“Eleven percent.” That is the percentage of Kansas school-age students who have been taught outside the public school setting. The former Kansas Education Commissioner was always ready to point out that percentage has held consistent for many years.
The actual state of home schooling is rarely understood in any depth. But a doctoral dissertation on “Homeschooling in Kansas” by Patricia Ann Lee-Bishop in Teaching and Leadership at the University of Kansas describes our recent situation.
Kansas is one of 31 states that require home schools to register as private schools. This is the most freedom allotted to homeschools. Some states demand that a curriculum be taught, and some require that homeschooled students pass standard state assessments. Kansas merely keeps tabs on who is being homeschooled, for truancy reasons, and pretty much leaves them free to manage on their own.
The Kansas Department of Education registers schools, not students. Most of the 9700 nonaccredited private Kansas schools are home schools serving a few children in their own homes. In Kansas, non-accredited schools are not required to hire licensed teachers. Nor are they required to administer state assessments. And they receive no special assistance from the state department of education on curriculum or assessment.
In an 1983 ruling, “...the Kansas Supreme Court stated that home schooling is technically illegal in Kansas because it does not meet compulsory education requirements.” However, Lee-Bishop points out that both local courts and state officials recognize parents can operate a private school in their home. Kansas practice expects home school teachers to be competent instructors and classtime to be substantially equivalent to that in public schools.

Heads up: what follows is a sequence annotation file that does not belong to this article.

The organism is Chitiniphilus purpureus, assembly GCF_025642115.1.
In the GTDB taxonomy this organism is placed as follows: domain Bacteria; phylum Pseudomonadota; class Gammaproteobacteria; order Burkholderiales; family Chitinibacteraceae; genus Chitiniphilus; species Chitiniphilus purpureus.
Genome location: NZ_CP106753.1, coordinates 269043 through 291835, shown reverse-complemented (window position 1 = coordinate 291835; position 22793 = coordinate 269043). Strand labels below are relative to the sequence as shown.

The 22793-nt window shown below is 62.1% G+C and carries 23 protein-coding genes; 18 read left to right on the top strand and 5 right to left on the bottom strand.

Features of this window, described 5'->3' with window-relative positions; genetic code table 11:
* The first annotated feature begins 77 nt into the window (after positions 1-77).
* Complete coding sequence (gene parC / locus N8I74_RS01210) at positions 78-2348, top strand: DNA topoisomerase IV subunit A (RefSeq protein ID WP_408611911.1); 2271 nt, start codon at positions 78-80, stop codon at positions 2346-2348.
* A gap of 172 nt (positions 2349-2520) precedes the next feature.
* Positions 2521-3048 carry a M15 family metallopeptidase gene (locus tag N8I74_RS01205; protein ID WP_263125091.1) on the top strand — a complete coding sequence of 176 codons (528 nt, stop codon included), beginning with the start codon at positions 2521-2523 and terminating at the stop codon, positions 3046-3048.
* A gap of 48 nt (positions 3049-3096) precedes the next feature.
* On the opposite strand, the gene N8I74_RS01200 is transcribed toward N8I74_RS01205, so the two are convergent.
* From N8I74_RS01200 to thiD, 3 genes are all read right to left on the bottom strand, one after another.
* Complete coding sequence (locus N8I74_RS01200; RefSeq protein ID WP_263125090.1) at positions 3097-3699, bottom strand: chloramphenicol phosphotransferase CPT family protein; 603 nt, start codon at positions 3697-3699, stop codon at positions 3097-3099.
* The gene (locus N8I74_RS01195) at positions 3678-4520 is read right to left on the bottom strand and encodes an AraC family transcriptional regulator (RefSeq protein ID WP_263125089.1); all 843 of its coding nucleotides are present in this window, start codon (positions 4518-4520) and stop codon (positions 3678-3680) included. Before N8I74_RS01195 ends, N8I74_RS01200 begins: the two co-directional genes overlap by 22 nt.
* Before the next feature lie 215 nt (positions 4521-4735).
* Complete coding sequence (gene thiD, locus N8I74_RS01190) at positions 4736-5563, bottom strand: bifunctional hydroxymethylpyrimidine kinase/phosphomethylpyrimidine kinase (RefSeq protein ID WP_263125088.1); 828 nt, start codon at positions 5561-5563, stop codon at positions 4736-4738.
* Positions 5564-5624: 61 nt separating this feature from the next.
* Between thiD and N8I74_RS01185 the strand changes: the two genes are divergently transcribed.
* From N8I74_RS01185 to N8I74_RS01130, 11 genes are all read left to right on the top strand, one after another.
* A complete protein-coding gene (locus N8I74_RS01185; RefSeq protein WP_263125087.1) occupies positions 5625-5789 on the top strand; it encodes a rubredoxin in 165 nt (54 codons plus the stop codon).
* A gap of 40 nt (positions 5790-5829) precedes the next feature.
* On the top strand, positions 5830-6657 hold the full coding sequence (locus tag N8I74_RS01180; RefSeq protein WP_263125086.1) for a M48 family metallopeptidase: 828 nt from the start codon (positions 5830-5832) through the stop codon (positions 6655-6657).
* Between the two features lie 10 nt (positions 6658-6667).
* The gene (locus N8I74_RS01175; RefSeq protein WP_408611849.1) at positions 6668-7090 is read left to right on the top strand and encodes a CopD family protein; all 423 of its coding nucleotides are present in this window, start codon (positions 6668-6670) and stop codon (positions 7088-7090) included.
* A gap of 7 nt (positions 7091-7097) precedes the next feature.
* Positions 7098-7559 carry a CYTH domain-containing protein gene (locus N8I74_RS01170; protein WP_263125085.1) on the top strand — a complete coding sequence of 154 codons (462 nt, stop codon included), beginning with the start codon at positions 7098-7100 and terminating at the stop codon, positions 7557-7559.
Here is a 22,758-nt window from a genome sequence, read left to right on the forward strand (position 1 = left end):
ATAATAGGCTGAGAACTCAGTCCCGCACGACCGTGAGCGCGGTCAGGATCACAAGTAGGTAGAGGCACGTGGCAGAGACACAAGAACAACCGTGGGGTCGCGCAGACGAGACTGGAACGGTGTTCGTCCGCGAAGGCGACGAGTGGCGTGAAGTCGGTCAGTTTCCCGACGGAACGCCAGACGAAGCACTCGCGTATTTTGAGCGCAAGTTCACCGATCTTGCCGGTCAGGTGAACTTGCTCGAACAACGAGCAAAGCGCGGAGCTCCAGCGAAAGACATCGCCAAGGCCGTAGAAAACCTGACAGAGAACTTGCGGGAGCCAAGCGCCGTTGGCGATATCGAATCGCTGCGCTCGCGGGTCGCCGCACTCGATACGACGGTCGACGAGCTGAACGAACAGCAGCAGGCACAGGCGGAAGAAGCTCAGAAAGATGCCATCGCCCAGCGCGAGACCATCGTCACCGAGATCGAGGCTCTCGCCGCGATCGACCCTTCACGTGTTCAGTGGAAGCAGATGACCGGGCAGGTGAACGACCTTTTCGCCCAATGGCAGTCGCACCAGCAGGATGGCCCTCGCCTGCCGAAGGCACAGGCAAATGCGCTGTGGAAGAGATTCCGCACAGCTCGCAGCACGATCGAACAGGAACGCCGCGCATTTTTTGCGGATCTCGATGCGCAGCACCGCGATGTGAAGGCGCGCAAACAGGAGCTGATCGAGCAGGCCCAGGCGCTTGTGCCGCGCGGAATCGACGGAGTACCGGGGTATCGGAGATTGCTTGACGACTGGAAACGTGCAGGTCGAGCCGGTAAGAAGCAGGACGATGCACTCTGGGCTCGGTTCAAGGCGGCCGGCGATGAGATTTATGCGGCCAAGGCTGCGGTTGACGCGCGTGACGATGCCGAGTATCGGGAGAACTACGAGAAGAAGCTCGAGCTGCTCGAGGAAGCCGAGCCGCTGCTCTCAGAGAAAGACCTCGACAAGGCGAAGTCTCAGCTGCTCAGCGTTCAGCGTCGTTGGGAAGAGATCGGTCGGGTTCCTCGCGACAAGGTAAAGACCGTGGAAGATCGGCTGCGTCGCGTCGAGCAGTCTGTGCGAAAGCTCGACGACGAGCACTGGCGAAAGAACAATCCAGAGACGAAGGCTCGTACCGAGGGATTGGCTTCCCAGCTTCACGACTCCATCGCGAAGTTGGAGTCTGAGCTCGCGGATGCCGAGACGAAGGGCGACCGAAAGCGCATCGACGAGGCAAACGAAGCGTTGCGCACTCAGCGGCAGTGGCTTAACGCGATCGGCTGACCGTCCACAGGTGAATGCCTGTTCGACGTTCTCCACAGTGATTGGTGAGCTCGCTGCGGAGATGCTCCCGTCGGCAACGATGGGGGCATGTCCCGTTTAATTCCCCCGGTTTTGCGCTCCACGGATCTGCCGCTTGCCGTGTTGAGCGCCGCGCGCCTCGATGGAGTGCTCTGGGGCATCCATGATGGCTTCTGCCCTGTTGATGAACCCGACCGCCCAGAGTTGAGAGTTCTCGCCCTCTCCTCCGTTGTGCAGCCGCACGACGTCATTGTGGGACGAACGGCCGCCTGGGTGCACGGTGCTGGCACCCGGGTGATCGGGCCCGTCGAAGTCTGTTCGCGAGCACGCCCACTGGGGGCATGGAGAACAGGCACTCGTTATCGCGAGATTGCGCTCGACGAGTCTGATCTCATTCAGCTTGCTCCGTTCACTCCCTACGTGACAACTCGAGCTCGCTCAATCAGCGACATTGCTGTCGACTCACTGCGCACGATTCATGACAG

Nationwide, nearly three-fourths of home school students are of an age to be in grades 1-5. Most home schooled students re-enter the public schools by ninth grade. Many parents believe that they can deliver their child’s education at the elementary level, but find it difficult to teach the higher secondary level math, science and other specialized classes.
The constant “eleven percent” figure is for all Kansas students who are not attending public schools. Many people have the impression that homeschooling is on the rise. That can be true. Many, but not all, home school families have a conservative church affiliation. This tends to draw students away from private religious schools more than from public schools. Nationwide, the percent of children going to private and parochial schools has fallen slightly as homeschools have slightly grown—and the eleven percent level remains roughly the same.
Moderate and liberal folks sometimes claim that homeschooled children are shortchanged academically and socially. However, many homeschools “network,” share resources and expertise, and use modern media to share improved curricular materials. Graduates of homeschooling perform well and occasionally excel in university work.
But some home school parents are not religiously motivated. They have gifted children and they home school because they find public schools do not challenge their student enough.
The political contention is funding. The “Establishment Clause” clearly prevents public schools from delivering religious education. We all pay state taxes, the majority of which goes to support public schooling. But a parent who wishes to send their child to a private school or home school, must pay for it themselves. Despite NCLB, education is a state’s right. Experiments are continuously being made in various states to use taxes to underwrite non-public education.
Many worry that if public funding is drained away for highly motivated students in private and home schools, public schools will be left with lesser motivated students and less funding. And under the tyranny of No Child Left Behind, there has been even more motivation for some parents to abandon public schooling.
Nevertheless, regardless of which side of the argument you are on, the level of students avoiding public schooling remains....eleven percent.
John Richard Schrock trains biology teachers and lives in Emporia.